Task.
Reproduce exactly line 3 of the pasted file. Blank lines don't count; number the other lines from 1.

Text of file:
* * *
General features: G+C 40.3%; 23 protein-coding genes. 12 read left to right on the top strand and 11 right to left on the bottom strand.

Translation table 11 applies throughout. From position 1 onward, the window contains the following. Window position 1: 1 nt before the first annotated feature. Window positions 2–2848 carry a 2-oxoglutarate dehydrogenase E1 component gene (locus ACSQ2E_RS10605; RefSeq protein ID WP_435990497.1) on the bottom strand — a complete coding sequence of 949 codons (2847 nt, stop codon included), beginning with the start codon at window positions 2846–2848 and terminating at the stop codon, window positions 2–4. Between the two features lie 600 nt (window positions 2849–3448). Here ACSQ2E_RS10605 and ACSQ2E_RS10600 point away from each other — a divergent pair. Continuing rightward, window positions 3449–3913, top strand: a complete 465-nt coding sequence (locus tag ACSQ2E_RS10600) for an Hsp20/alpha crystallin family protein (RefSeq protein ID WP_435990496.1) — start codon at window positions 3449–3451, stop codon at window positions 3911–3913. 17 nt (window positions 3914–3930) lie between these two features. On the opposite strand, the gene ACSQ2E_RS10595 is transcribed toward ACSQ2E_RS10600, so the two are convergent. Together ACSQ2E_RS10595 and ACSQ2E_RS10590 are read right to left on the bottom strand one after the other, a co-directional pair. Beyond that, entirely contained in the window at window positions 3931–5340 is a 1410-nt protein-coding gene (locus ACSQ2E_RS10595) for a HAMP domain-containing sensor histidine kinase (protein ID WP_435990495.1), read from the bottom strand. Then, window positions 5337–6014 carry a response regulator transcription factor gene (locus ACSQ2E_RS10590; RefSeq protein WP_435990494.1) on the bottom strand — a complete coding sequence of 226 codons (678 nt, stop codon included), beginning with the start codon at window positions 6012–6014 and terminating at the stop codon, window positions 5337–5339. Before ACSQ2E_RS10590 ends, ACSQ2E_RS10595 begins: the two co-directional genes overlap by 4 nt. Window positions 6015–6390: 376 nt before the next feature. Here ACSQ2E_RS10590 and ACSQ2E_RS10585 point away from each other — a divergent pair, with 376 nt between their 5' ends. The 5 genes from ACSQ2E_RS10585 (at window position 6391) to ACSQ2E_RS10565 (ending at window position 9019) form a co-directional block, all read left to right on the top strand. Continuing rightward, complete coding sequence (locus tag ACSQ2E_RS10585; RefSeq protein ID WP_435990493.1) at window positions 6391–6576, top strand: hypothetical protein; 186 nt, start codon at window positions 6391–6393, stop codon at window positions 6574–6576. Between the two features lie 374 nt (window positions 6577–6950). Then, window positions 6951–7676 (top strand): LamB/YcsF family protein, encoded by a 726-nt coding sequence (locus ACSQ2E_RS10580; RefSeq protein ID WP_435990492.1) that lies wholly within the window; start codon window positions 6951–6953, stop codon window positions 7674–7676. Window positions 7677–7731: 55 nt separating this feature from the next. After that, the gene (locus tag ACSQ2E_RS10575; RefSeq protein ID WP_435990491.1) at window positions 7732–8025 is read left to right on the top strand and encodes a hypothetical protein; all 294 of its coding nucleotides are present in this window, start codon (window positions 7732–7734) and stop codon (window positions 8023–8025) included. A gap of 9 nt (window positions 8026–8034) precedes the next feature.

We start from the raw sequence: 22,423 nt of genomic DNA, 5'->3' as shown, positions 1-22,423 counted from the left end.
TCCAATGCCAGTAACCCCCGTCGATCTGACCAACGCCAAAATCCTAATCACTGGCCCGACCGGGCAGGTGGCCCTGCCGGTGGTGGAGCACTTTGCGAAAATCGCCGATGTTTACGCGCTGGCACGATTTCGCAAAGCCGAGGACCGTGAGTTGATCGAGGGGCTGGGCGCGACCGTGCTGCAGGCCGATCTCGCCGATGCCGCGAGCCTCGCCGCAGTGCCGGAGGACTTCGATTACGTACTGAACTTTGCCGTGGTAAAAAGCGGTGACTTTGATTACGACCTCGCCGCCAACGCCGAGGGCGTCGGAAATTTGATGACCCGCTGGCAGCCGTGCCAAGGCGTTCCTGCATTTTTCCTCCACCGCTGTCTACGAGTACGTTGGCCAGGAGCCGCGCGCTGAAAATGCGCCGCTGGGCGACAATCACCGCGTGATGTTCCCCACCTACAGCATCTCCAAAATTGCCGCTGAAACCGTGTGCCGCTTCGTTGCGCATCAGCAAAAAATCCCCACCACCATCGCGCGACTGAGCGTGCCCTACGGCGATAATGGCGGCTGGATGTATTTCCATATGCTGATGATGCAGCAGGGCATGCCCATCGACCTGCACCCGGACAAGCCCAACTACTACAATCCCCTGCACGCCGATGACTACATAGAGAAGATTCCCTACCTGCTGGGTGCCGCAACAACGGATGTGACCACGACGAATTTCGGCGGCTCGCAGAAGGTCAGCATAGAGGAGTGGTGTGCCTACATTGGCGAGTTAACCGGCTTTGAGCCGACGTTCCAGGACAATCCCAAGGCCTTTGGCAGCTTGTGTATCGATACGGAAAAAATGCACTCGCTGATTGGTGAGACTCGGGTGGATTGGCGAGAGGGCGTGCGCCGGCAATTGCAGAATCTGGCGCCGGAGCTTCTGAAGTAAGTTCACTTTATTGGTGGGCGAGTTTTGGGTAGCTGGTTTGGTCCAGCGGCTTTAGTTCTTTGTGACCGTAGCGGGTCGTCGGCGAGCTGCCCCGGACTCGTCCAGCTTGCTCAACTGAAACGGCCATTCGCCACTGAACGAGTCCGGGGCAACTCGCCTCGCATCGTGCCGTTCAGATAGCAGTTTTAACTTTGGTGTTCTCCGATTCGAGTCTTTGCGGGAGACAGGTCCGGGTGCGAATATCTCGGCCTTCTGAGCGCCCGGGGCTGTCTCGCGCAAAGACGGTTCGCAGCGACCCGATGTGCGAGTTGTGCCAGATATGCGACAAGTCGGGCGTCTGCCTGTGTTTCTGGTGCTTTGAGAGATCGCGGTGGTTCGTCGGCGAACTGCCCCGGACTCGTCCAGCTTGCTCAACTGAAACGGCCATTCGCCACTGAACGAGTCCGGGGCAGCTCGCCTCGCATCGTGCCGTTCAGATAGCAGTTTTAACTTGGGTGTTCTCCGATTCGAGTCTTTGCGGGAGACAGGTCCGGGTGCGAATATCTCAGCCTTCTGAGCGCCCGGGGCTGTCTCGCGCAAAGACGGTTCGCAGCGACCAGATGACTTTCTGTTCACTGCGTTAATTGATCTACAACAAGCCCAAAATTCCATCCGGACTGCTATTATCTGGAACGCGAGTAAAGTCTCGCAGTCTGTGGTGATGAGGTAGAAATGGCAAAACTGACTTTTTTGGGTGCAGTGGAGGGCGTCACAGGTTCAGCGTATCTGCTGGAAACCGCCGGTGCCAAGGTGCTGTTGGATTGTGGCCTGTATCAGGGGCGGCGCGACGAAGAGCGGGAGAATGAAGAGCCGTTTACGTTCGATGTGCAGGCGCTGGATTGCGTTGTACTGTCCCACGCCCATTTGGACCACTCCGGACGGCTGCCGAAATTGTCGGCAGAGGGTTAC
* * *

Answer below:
We start from the raw sequence: 22,423 nt of genomic DNA, 5'->3' as shown, positions 1-22,423 counted from the left end.